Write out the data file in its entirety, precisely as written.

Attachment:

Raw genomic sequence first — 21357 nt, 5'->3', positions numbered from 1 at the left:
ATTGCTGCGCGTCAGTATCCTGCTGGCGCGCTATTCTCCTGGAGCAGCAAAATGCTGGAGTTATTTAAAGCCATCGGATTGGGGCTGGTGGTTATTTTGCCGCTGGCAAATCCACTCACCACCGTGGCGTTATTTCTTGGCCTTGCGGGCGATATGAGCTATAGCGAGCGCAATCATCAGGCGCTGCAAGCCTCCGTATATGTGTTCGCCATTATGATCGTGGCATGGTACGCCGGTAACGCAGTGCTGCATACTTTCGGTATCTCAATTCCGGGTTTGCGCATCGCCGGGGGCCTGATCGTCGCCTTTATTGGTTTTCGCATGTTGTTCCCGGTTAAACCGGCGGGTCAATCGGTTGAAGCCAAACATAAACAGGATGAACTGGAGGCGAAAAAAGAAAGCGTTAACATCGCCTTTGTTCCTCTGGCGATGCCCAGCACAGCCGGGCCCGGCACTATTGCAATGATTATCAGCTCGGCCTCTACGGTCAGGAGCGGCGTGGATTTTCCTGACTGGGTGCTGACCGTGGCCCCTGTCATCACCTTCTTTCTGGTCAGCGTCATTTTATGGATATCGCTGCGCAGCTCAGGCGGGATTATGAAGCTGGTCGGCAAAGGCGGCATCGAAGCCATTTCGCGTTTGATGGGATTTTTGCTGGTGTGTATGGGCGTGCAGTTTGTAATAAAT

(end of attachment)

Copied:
Raw genomic sequence first — 21357 nt, 5'->3', positions numbered from 1 at the left:
ATTGCTGCGCGTCAGTATCCTGCTGGCGCGCTATTCTCCTGGAGCAGCAAAATGCTGGAGTTATTTAAAGCCATCGGATTGGGGCTGGTGGTTATTTTGCCGCTGGCAAATCCACTCACCACCGTGGCGTTATTTCTTGGCCTTGCGGGCGATATGAGCTATAGCGAGCGCAATCATCAGGCGCTGCAAGCCTCCGTATATGTGTTCGCCATTATGATCGTGGCATGGTACGCCGGTAACGCAGTGCTGCATACTTTCGGTATCTCAATTCCGGGTTTGCGCATCGCCGGGGGCCTGATCGTCGCCTTTATTGGTTTTCGCATGTTGTTCCCGGTTAAACCGGCGGGTCAATCGGTTGAAGCCAAACATAAACAGGATGAACTGGAGGCGAAAAAAGAAAGCGTTAACATCGCCTTTGTTCCTCTGGCGATGCCCAGCACAGCCGGGCCCGGCACTATTGCAATGATTATCAGCTCGGCCTCTACGGTCAGGAGCGGCGTGGATTTTCCTGACTGGGTGCTGACCGTGGCCCCTGTCATCACCTTCTTTCTGGTCAGCGTCATTTTATGGATATCGCTGCGCAGCTCAGGCGGGATTATGAAGCTGGTCGGCAAAGGCGGCATCGAAGCCATTTCGCGTTTGATGGGATTTTTGCTGGTGTGTATGGGCGTGCAGTTTGTAATAAAT